77% of Firms Report Using LinkedIn as a Marketing Tactic
August 2, 2012
Our latest bi-annual National Marketing Effectiveness Survey reveals 77% percent of corporate, transactional and defense firms have embraced LinkedIn as part of their mix of business development tactics and that 15 percent have received cases directly and by referral from the professional online networking site.
Our just completed survey also presents other intriguing results we’re digesting. For example, firms have cut out-of-pocket spending for marketing, the first drop in spending in the 20 years we’ve been surveying. On average the firms in our survey spent an average of 2.1 percent of their annual fee volume on marketing and business development in 2010-2011 compared to 3.3 in the prior two-year period. The percentage had been increasingly steadily since the early 1990s.
The drop in expenditures is not unexpected but it our analysis is it’s not all due to what most people would think, the Great Recession. And we don’t think it signals reduced marketing efforts overall. The cost of print advertising, brochures, printed announcements, holiday cards and newsletters have all been replaced in recent years and to varying degrees at law firms by digital equivalents— web sites, banner ads, e-alerts, e-cards, blogs to name a few. Cost efficiencies were inevitable. In combination with the recession, the drop makes sense.
The survey also reveals blogs are now used by 38 percent of firms. Of those firms blogging our survey shows 10 percent having received work directly or by referral from a post.
The tactic that fell most in effectiveness was third-party media coverage and press releases, the old pillars of public relations. This trend clearly parallels the demise of the daily newspaper and rise of specialty legal media including listings, print and digital publications. Although 64 percent of firms still issue them, less than 10 percent of firms reported general news coverage lead to paying work. Media relations, as we once called it, isn’t even in the list of the 15 most effective tactics surveyed firms employ today. In the 1990s, it was in the top five.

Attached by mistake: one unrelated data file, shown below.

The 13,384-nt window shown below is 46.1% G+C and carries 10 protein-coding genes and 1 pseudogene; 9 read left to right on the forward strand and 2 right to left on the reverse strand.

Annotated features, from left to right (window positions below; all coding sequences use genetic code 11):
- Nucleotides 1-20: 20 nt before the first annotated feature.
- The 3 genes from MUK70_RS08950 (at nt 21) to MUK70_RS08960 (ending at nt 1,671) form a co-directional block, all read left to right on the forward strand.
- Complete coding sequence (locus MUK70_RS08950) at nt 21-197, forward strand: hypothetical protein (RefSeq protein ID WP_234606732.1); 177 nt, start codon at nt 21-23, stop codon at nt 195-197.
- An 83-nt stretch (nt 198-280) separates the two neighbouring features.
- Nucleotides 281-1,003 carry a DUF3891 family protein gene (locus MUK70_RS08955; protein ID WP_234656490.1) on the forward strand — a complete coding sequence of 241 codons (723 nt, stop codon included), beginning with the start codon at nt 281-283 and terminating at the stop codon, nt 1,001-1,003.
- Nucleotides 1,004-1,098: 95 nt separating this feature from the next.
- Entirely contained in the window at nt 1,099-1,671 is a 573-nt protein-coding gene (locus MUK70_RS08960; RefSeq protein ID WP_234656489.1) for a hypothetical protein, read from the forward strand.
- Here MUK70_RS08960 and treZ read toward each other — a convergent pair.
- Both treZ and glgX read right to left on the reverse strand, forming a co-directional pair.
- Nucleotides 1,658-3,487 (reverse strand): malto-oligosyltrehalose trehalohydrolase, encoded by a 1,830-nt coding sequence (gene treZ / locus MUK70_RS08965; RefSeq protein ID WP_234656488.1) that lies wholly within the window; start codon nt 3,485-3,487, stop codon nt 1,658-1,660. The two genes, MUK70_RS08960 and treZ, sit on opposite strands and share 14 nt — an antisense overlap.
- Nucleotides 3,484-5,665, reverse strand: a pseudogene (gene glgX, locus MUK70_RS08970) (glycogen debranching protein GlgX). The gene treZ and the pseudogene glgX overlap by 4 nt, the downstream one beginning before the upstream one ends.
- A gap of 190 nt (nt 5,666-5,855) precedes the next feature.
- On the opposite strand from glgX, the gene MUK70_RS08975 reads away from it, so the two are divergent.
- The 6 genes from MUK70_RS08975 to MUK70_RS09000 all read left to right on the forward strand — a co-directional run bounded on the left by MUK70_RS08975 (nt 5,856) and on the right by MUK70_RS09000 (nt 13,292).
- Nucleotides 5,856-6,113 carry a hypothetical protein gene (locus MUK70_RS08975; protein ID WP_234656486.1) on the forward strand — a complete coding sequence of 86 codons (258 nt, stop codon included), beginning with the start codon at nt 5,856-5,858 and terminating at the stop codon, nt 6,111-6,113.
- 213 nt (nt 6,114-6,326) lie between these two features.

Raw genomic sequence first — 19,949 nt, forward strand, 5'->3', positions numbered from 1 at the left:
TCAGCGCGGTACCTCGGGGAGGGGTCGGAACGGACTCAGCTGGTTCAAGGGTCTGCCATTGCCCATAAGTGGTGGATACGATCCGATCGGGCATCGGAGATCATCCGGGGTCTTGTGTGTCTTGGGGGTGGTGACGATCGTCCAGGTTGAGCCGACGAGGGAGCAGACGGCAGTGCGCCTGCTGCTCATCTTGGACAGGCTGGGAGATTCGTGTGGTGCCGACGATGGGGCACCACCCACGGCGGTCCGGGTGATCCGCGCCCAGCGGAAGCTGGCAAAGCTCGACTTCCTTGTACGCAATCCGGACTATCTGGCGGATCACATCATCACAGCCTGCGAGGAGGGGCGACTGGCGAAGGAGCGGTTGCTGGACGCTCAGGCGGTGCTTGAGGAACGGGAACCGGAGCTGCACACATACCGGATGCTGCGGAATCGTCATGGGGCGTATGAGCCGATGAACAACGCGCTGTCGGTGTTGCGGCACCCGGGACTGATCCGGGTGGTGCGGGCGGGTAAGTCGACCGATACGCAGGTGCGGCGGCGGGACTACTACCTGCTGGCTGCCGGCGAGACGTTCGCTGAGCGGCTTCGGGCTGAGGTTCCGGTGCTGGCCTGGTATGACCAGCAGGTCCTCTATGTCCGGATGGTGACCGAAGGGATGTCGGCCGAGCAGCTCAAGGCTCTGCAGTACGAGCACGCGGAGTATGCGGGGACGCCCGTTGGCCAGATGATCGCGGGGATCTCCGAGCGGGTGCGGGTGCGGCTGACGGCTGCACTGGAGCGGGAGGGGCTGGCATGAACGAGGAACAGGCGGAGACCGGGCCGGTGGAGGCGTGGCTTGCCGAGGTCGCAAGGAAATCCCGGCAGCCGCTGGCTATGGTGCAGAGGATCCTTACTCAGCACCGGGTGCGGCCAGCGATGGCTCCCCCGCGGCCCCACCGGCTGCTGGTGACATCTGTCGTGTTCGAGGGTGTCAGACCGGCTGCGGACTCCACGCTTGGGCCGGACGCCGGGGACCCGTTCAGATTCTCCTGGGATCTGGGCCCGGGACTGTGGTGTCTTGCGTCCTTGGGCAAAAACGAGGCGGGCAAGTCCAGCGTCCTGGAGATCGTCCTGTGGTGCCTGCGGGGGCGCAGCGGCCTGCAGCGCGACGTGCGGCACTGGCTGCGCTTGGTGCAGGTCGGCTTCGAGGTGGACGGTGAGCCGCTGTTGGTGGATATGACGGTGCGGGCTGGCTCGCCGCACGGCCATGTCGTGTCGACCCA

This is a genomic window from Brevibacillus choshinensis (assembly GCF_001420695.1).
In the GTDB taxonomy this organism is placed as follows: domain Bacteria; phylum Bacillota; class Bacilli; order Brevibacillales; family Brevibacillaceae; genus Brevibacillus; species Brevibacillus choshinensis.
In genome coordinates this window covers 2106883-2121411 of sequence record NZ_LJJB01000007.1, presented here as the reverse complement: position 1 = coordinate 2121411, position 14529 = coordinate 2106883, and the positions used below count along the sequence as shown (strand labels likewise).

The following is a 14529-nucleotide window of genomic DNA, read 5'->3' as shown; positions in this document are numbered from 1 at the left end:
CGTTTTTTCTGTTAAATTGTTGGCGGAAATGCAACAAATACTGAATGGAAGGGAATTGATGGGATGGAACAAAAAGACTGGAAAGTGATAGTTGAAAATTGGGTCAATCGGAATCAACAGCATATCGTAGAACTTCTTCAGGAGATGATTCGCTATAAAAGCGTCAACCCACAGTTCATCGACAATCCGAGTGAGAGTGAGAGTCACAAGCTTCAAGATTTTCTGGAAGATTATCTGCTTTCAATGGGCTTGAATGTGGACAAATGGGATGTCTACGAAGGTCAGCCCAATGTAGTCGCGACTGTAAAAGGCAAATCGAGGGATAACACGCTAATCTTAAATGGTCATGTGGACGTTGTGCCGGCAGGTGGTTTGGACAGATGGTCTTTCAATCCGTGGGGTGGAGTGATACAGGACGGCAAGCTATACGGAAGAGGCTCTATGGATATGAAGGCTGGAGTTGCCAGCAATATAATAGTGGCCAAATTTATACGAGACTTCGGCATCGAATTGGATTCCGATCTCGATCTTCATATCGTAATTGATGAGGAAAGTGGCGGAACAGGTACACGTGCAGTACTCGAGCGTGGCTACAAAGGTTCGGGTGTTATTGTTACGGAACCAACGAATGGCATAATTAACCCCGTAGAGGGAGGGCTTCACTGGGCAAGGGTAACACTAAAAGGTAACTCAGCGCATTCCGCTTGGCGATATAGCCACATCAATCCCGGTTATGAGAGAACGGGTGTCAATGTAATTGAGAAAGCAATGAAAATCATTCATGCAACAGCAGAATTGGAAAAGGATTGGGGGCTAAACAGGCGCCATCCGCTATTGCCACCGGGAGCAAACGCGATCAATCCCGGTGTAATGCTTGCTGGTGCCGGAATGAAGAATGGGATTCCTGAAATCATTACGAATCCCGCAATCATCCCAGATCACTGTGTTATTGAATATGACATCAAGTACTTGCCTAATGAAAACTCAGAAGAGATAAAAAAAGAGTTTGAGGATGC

Clearly, a shift has occurred. Social media is not replacing journalism as we know it, it has already replaced it.
As the Word of Mouth marketing Association (WOMMA) recently reported: “Consumers trust their friends before anyone. However, the next stop is the blogger.”
Our survey showed 64 percent of law firms were employing search engine optimization (SEO), as well. That’s from nearly zero using SEO six years ago.
“A big part of the SEO formula revolves around original and updated content. What better way to create, distribute, and communicate original content than through blogging?,” WOMMA asked, adding that blogging “lets you talk directly to your target audience. What press release can do that?”
Indeed, and consider the efficiency, cost savings and increased speed of delivery. Plus, you can push it out as an alert to less-digitally inclined clients, prospects and referral sources. And if your target market includes in-house counsel, a survey by American Lawyer Media from 2010 reveals they report getting more of their news, industry and legal information online than from printed sources. That’s true for house counsel of all ages, not just Gen Y.
The Alyn-Weiss National Marketing Effectiveness Survey is conducted bi-annually. Its detailed questionnaire is returned by more than 100 full-service firms from dozens of cities across the United States. The 2012 edition indicates every law firm should be evaluating its marketing mix for efficiency, in both marketing spending and reach.